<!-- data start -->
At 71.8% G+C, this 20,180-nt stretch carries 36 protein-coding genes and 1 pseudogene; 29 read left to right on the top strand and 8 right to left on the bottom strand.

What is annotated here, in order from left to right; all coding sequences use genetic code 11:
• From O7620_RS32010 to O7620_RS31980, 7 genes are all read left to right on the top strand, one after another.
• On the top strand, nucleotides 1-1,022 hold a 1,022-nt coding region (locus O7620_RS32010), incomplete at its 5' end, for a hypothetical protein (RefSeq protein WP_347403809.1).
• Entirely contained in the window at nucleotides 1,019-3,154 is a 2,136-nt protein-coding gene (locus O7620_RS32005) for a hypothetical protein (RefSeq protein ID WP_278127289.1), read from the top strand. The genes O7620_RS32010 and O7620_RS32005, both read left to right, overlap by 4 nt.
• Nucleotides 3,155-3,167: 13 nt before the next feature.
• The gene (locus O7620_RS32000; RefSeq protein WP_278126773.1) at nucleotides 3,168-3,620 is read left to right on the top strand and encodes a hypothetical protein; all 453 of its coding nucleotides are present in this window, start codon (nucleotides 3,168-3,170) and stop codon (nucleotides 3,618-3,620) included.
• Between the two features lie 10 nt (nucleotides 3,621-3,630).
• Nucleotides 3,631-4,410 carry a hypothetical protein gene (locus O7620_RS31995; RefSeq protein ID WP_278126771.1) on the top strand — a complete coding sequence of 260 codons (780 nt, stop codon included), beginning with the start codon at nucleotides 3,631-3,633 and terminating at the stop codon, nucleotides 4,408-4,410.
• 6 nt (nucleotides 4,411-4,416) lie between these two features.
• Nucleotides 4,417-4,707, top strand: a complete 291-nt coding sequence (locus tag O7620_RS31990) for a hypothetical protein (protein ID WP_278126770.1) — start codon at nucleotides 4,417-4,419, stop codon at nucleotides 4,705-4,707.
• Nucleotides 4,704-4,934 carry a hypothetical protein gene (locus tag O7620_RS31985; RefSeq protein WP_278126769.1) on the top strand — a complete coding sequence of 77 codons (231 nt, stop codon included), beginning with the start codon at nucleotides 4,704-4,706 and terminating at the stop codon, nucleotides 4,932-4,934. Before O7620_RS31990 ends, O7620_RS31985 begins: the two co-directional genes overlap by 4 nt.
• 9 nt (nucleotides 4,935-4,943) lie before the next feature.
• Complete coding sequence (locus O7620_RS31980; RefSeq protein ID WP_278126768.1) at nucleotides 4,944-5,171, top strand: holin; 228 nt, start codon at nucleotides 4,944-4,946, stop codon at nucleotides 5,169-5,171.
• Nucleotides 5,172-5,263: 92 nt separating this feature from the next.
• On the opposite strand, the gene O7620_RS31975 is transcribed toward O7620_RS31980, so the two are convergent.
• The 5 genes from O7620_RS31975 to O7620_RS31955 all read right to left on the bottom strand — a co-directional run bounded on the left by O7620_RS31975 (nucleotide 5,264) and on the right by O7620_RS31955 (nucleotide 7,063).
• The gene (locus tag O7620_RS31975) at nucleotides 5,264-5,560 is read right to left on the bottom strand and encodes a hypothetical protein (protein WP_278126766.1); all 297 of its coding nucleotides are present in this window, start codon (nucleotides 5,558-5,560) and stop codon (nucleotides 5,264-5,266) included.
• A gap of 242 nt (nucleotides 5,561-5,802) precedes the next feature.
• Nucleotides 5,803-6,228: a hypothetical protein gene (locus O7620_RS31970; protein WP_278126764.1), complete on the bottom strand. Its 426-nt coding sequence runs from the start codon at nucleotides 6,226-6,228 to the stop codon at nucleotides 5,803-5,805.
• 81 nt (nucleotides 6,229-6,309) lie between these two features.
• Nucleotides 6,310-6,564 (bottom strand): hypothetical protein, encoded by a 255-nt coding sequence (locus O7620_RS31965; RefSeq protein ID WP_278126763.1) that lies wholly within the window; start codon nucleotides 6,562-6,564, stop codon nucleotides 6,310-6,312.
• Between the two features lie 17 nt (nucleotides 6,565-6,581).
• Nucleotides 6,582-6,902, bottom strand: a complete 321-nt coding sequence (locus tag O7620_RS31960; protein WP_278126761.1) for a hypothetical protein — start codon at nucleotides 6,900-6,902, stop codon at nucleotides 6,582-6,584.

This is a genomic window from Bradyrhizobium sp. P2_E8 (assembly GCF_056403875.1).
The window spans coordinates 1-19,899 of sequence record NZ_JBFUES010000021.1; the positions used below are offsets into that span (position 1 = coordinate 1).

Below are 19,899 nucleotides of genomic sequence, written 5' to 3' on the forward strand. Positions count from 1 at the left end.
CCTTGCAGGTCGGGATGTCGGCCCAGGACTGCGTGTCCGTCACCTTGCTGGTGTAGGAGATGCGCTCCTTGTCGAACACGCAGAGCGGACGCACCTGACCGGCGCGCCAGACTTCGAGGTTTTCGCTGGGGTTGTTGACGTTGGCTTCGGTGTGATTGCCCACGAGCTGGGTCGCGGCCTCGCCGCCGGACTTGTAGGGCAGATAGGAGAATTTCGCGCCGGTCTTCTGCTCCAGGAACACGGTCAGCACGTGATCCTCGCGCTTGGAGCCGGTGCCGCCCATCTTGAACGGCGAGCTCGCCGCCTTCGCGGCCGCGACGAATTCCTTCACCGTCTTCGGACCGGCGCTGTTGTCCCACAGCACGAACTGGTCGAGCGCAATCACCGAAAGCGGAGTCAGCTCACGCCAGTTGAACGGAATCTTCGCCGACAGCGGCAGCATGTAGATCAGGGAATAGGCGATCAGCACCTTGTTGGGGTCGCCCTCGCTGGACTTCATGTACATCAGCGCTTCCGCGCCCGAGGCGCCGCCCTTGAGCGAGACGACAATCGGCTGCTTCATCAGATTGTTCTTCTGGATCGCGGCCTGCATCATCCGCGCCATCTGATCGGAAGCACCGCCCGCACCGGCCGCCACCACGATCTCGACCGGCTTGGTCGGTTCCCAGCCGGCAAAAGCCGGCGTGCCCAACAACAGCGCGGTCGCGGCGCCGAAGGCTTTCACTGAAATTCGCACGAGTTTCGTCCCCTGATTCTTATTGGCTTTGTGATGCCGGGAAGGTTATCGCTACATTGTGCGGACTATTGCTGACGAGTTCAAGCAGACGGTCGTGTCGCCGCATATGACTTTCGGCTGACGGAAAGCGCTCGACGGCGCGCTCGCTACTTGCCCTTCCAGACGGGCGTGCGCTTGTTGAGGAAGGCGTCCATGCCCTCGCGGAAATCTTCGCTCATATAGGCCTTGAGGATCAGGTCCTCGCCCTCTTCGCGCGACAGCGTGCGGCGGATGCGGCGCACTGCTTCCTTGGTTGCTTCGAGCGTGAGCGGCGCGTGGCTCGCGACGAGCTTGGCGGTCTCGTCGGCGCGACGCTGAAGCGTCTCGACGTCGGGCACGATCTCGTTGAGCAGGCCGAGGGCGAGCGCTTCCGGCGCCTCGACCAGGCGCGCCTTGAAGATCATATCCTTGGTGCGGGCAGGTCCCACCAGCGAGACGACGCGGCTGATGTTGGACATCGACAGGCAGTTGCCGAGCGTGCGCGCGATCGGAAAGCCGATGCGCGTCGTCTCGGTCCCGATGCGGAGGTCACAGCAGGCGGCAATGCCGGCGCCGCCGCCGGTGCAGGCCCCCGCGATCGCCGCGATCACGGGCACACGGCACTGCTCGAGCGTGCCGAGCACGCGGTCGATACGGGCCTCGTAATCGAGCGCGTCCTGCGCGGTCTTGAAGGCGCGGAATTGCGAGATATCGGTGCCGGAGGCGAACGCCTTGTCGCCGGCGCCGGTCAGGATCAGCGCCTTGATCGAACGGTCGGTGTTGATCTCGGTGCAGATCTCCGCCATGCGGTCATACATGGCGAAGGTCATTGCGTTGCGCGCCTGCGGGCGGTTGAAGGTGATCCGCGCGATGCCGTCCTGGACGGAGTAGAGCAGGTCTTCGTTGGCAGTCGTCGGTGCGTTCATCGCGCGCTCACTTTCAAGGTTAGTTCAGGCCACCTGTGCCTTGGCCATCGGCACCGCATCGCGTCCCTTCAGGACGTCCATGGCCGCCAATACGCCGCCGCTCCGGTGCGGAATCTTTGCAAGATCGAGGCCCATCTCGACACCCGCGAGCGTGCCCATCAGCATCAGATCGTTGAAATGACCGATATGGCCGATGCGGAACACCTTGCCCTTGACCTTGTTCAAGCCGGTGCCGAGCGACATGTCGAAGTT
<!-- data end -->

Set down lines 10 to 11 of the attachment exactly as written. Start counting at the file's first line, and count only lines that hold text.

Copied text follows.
• 6 nt (nucleotides 4,411-4,416) lie between these two features.
• Nucleotides 4,417-4,707, top strand: a complete 291-nt coding sequence (locus tag O7620_RS31990) for a hypothetical protein (protein ID WP_278126770.1) — start codon at nucleotides 4,417-4,419, stop codon at nucleotides 4,705-4,707.